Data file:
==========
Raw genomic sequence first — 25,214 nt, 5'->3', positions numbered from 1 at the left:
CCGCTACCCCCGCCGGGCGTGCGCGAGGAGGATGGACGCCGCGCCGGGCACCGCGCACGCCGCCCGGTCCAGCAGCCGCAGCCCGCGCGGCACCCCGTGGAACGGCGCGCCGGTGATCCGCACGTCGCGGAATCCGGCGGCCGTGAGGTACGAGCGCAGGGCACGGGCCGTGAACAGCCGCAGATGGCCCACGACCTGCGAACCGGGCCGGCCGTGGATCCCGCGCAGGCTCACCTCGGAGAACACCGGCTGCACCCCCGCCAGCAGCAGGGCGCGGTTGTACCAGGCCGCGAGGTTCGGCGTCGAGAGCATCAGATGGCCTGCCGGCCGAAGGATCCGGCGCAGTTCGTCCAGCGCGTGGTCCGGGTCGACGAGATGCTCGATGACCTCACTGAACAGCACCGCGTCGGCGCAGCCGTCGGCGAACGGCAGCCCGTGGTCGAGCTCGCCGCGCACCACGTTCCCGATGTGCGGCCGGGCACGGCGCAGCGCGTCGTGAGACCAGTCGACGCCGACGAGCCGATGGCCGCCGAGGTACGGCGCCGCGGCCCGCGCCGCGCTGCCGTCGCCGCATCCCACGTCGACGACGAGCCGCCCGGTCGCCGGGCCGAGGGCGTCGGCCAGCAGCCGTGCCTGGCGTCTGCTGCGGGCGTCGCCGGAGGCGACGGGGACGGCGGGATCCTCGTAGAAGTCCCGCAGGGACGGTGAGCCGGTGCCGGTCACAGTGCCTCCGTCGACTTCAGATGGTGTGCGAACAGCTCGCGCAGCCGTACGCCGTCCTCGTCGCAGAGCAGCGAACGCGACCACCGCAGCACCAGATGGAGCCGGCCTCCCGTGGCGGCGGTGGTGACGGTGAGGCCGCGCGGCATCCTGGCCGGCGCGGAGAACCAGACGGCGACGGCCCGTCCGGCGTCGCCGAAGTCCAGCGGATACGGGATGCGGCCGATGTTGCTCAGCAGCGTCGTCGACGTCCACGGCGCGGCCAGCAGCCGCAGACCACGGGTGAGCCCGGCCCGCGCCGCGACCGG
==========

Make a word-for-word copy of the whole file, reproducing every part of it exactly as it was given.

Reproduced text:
Raw genomic sequence first — 25,214 nt, 5'->3', positions numbered from 1 at the left:
CCGCTACCCCCGCCGGGCGTGCGCGAGGAGGATGGACGCCGCGCCGGGCACCGCGCACGCCGCCCGGTCCAGCAGCCGCAGCCCGCGCGGCACCCCGTGGAACGGCGCGCCGGTGATCCGCACGTCGCGGAATCCGGCGGCCGTGAGGTACGAGCGCAGGGCACGGGCCGTGAACAGCCGCAGATGGCCCACGACCTGCGAACCGGGCCGGCCGTGGATCCCGCGCAGGCTCACCTCGGAGAACACCGGCTGCACCCCCGCCAGCAGCAGGGCGCGGTTGTACCAGGCCGCGAGGTTCGGCGTCGAGAGCATCAGATGGCCTGCCGGCCGAAGGATCCGGCGCAGTTCGTCCAGCGCGTGGTCCGGGTCGACGAGATGCTCGATGACCTCACTGAACAGCACCGCGTCGGCGCAGCCGTCGGCGAACGGCAGCCCGTGGTCGAGCTCGCCGCGCACCACGTTCCCGATGTGCGGCCGGGCACGGCGCAGCGCGTCGTGAGACCAGTCGACGCCGACGAGCCGATGGCCGCCGAGGTACGGCGCCGCGGCCCGCGCCGCGCTGCCGTCGCCGCATCCCACGTCGACGACGAGCCGCCCGGTCGCCGGGCCGAGGGCGTCGGCCAGCAGCCGTGCCTGGCGTCTGCTGCGGGCGTCGCCGGAGGCGACGGGGACGGCGGGATCCTCGTAGAAGTCCCGCAGGGACGGTGAGCCGGTGCCGGTCACAGTGCCTCCGTCGACTTCAGATGGTGTGCGAACAGCTCGCGCAGCCGTACGCCGTCCTCGTCGCAGAGCAGCGAACGCGACCACCGCAGCACCAGATGGAGCCGGCCTCCCGTGGCGGCGGTGGTGACGGTGAGGCCGCGCGGCATCCTGGCCGGCGCGGAGAACCAGACGGCGACGGCCCGTCCGGCGTCGCCGAAGTCCAGCGGATACGGGATGCGGCCGATGTTGCTCAGCAGCGTCGTCGACGTCCACGGCGCGGCCAGCAGCCGCAGACCACGGGTGAGCCCGGCCCGCGCCGCGACCGG